Sunday, March 8, 2009

SONNET IN STAINED GLASS by Bettie M Sellers

My father's house is slowly falling down
since no one is about to tend the creaks
in sagging floors or smear tar on the leaks
that drip in widening circles dark and brown.
The slanting chimney drops a loosened stone
clattering down the roof of rusted tin;
and windows gape like old men caught in
toothless yawns that breathe a sigh and moan.

But lately I have hung its ancient door
from hand-wrought hinges of a new design.
Remembered shadows I hold rightly mind
are dancing green and amber on my floor
where summer afternoons, the sun will trace
a wicker chair, my father's face.


Previously published, and included in the collection
MORNING OF THE RED-TAILED HAWK,
(1981) Green River Press
University Center, Michigan 48710




Bettie M. Sellers, Poet of the Month
at LIVING ABOVE THE FROST LINE
(for the Month of March, 2009)


Bettie M. Sellers

EDUCATION:

B.A., LaGrange College, laGrange, Georgia, 1958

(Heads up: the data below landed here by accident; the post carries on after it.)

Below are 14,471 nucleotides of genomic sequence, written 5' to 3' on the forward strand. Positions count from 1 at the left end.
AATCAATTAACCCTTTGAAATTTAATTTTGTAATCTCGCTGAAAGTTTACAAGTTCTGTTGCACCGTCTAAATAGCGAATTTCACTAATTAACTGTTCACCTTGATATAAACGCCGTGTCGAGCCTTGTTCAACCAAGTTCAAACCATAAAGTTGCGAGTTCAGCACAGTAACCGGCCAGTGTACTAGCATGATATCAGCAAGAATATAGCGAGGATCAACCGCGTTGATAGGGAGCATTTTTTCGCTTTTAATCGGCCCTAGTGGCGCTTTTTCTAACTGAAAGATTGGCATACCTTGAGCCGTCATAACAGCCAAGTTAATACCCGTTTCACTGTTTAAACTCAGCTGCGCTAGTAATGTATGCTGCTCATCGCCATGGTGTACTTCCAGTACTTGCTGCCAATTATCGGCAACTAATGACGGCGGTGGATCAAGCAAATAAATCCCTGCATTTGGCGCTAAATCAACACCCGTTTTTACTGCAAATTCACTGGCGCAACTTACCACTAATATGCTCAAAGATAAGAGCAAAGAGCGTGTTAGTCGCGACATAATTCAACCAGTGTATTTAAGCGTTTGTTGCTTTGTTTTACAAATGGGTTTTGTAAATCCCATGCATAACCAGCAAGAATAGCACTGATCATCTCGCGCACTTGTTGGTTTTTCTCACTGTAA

M.A., University of Georgia, Athens, Georgia, 1958

Further Study: Bread Loaf School of English, Middlebury College, Vermont;

Schiller College, Paris, France;

North Georgia College, Dahlonega, Georgia;

Summer Sessions through University of California, Berkley (at Oxford University, England University of Kent, Cantebury, and a three week session of Anthropology of the Greek Bronze Age in Grece and Crete, 17 Bronze Age sites)

NEH Summer sessions on Modern Poetry at Yale University, on Greek and Roman Culture at Ohio State Univesity, on Greek Tragedy at Dartmouth College, and on Greek and Roman Comedy at The University of Southern California, Los Angeles.

Honorary Doctorate of Literature, LaGrange College 1989


TEACHING EXPERIENCE:

Taught in the English Department at Young harris College, 1965-1996

Served as Chairperson of the Division of Humanities, 1975-1985

Goolsby Professor of English, 1986-1996. Retired June 1996.





Bettie M. Sellers was installed in the position of Georgia Poet Laureate
by Governor Zell Miller in 1997.

1 comment:

Tipper said...

Thanks for sharing this poem by Bettie Sellers-I really liked it. Old houses do seem to take on a life of their own-especially when lived in by the same person for many years.

I enjoyed your poem in the previous post too-you are such a talented writer!